Power and Ground explored methods of mapping, scoring and recording sounds of natures and cultures in San Francisco. Approximately 50 sites in the city were recorded while considering constellations of humans, machines, animals, the elements and money.
…Gradually or suddenly, one sees that humanity and nature, not separate, are in this world together.
John Cage, Silence
To know an animal or plant, or any terrestrial thing whatever, is to gather together the whole dense layer of signs with which it or they may have been covered; it is to rediscover also all the constellations of forms from which they derive their value as heraldic signs.
Michael Foucault, The Order of Things: An Archaeology of the Human Sciences
SubAmbient Sound refers to sounds discovered through excavation, sounds found below the surfaces of things and places. What seemed solid and fixed is revealed as changing, resonant and alive. The SubAmbient Sound Workshop provides opportunities for participants to engage with new pathways of mapping places, memories and knowledge. Read more.
Presented at: Toronto International Electroacoustic Symposium, Toronto,CA Middlebury College, VT Fleming Museum of Art, VT
Jenn Karson’s Sonic Mapping Workshop Explores Burlington
On Wednesday, April 15, and Saturday, April 18, Karson will teach others what she’s learned in a unique, two-part soundscape workshop at the Fleming Museum titled Mapping Found Sounds. It’s one part maker crash course, one part scavenger hunt and all conceptual art. The workshop will delve into a realm of sound art that Karson says takes its cue from avant-garde composers such as John Cage, who experimented with everyday ambient noises. (One of Cage’s best-known pieces is “4’33″” — named for the four minutes and 33 seconds in which the musicians are instructed not to play their instruments; the piece is the sounds of the audience and their surrounding environment.)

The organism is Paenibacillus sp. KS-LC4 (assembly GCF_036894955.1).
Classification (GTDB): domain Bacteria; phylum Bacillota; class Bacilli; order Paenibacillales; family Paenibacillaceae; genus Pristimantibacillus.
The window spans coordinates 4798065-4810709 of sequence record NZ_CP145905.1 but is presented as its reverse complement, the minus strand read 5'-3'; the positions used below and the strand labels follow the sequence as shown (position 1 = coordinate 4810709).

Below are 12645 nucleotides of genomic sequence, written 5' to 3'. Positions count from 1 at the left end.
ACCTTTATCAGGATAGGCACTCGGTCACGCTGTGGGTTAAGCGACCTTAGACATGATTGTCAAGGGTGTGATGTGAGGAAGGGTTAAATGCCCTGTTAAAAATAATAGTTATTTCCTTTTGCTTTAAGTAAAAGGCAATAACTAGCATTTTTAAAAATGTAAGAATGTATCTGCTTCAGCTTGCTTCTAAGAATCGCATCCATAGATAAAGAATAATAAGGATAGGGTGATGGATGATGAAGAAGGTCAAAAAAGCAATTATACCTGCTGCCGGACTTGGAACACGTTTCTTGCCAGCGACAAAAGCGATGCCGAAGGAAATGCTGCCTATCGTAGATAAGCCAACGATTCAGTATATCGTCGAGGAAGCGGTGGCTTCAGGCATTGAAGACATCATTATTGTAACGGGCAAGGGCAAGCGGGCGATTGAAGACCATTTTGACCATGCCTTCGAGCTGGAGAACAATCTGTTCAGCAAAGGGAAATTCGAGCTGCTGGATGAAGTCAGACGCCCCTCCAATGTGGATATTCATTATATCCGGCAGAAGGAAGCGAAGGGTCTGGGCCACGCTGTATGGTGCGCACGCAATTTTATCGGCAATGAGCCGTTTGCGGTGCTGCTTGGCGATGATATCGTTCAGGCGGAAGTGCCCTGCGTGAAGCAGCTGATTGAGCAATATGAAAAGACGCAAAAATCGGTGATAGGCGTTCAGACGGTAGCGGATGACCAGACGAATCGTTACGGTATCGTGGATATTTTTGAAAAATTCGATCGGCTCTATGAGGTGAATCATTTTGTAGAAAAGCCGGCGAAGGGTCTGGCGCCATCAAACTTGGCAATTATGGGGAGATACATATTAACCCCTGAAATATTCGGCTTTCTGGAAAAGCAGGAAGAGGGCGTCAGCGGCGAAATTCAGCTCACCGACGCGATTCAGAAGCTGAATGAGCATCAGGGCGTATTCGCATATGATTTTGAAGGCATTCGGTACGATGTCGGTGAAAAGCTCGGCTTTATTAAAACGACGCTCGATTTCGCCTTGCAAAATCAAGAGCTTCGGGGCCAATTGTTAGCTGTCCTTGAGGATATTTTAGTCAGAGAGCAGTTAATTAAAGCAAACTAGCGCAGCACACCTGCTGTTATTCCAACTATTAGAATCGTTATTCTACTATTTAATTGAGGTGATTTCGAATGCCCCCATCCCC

The result of “Mapping Found Sounds” will be a sonic map of the Burlington area. What will that sound like? Karson has no idea — she’s leaving that part up to the students. Certainly, though, participants shouldn’t expect to stand on street corners and record traffic noises.
Part 1 of Karson’s workshop will teach students how to repurpose the contact microphones in cellphones, computers, toys and other devices to make a simple listening instrument that can attach to headphones. The contact microphone changes the way a human ear hears a sound: The listener hears only the vibrational resonance of the sound waves, not the extra noise that might identify that resonance as, say, a door slamming or a car honking.
In Part 2, students will explore the Burlington area, placing their listening device on buildings, sidewalks, street lamps and elsewhere to “discover hidden sounds” in the area, as Karson puts it. “I want to have a reflection on Burlington that’s really new,” she says.